Tunisia’s political background
In 2011 the ‘Jasmine Revolution’ took place which ended years of dictatorship in Tunisia and started the country on the path to democracy. This path has not been easy. There were two political murders which led to a stalemate in parliament for a while, and the process of drawing up and agreeing a new constitution took much longer than expected. Nevertheless, the new constitution was finally agreed and has been widely praised as one of the most progressive in the Arab world.
In 2014, Tunisia held free and fair elections that resulted in a coalition government consisting of a party which had associations with the previous regime, working together with a party that had previously been declared illegal. So a democratic system is developing but there are still many challenges. For example, the political parties tend to be based on the personality of the leader rather than on a programme of policies, levels of trust between the politicians are quite low and the people working in politics tend to lack the skills and knowledge that they need to work effectively in a multiparty democracy.
The approach of NIMD in Tunisia
NIMD started working in Tunisia in 2012 in collaboration with Demo Finland. The core aim of the programme has been building the capacity of the parties and politicians to work effectively in this new democracy and as part of that to encourage interparty dialogue.
Tunisia School of Politics
To achieve this, NIMD and Demo Finland set up a School of Politics together with its local partner, Centre des Études Méditerranéennes Internationales. Here, politicians work together in a multiparty setting to learn the skills and knowledge that they need to work together in a multiparty democracy. By learning together, they also get to know each other and get used to talking together which can help to increase trust and encourage interparty dialogue. By the end of 2014, 6 cohorts of politicians, approximately 180 people, had completed a programme.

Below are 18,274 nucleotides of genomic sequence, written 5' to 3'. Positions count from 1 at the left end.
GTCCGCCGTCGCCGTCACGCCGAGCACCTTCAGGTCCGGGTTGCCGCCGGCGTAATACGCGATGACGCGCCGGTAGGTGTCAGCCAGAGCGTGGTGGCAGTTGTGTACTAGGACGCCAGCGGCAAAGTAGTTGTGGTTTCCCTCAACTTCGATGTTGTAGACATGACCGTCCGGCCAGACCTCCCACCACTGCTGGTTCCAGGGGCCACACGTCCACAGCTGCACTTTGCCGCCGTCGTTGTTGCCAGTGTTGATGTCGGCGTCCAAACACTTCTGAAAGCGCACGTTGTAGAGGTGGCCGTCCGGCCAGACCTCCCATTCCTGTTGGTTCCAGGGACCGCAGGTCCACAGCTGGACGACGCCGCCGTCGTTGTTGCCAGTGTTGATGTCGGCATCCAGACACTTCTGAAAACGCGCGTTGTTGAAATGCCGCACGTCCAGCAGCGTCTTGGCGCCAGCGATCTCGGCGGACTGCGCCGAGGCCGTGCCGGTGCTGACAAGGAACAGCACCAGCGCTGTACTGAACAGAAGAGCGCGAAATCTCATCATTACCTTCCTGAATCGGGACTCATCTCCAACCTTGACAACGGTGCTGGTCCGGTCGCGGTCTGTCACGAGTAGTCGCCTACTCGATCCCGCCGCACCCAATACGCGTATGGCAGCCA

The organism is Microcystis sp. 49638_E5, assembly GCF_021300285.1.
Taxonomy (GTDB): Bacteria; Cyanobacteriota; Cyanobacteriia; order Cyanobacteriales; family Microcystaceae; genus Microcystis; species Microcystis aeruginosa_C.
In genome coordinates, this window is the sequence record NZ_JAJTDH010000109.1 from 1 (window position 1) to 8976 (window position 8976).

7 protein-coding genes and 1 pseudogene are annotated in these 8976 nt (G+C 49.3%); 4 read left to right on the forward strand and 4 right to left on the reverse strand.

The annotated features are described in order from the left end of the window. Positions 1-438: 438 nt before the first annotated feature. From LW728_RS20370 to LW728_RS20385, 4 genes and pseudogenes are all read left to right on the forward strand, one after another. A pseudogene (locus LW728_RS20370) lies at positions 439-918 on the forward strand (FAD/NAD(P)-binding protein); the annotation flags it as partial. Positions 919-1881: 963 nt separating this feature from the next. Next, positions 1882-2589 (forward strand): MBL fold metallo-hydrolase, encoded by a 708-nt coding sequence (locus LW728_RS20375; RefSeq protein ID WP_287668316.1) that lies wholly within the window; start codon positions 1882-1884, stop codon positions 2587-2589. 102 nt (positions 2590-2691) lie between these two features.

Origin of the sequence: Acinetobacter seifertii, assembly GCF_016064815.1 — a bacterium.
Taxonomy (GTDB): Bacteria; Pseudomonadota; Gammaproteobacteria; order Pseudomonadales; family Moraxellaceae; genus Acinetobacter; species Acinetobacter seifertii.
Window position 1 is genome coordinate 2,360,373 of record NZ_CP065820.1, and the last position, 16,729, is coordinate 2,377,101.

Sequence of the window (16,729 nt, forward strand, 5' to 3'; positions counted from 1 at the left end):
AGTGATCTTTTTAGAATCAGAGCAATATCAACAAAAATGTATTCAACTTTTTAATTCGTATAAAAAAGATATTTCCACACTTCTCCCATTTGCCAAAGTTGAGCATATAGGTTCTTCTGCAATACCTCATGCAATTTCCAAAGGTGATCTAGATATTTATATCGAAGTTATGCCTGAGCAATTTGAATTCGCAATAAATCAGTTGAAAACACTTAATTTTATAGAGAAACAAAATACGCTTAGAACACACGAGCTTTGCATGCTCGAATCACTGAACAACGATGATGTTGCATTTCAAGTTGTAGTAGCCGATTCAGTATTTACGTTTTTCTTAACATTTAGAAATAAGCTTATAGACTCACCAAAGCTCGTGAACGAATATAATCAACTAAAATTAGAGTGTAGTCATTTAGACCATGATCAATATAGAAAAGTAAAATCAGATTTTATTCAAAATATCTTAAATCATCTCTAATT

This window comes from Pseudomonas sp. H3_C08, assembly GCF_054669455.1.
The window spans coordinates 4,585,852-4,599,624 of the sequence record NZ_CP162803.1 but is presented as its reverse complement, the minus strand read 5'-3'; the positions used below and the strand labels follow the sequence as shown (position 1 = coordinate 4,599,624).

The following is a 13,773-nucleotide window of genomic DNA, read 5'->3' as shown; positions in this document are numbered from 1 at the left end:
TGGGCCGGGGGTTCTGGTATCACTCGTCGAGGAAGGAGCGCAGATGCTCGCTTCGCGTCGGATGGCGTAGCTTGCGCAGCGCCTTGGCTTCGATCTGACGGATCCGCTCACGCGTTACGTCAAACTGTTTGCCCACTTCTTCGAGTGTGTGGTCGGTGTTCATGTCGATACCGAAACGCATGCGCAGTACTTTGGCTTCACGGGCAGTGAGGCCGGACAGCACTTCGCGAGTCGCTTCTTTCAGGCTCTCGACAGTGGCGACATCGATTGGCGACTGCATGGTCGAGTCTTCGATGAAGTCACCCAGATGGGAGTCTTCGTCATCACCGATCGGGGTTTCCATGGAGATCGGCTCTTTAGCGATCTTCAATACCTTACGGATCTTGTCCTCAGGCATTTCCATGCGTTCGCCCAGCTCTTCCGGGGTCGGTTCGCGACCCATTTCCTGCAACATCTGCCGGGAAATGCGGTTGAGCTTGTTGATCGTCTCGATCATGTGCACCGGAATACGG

Interparty Dialogue Platform
In 2016, political parties in Tunisia agreed to set up an interparty dialogue platform. The first meeting to discuss the platform was held in mid-April 2016 and facilitated by the Tunisia School of Politics, with the objective of providing the parties with a neutral zone where they could discuss issues of mutual concern. Even though Tunisia is the only country of the Arab spring that is still committed to democracy, major political issues, such as economic recession, terrorism, and youth issues, remain.
Participants claimed that free exchange of ideas is needed in order to strengthen mutual relations between the parties and their members. “The common platform makes it possible to go beyond the surface, and then you will find that there is more agreement between political parties than people would think,” explained one of the politicians who participated in the first meeting of the interparty dialogue platform.
We have also set up an informal multiparty dialogue platform called ‘Couscous Politique’, where politicians informally discuss political issues while eating traditional Tunisian couscous.
Women’s Political Rights Programme
Tunisia is also one of three counties where NIMD is running the Women’s Political Rights Programme. This programme is aimed at increasing the political participation of women in Tunisia, Colombia and Kenya.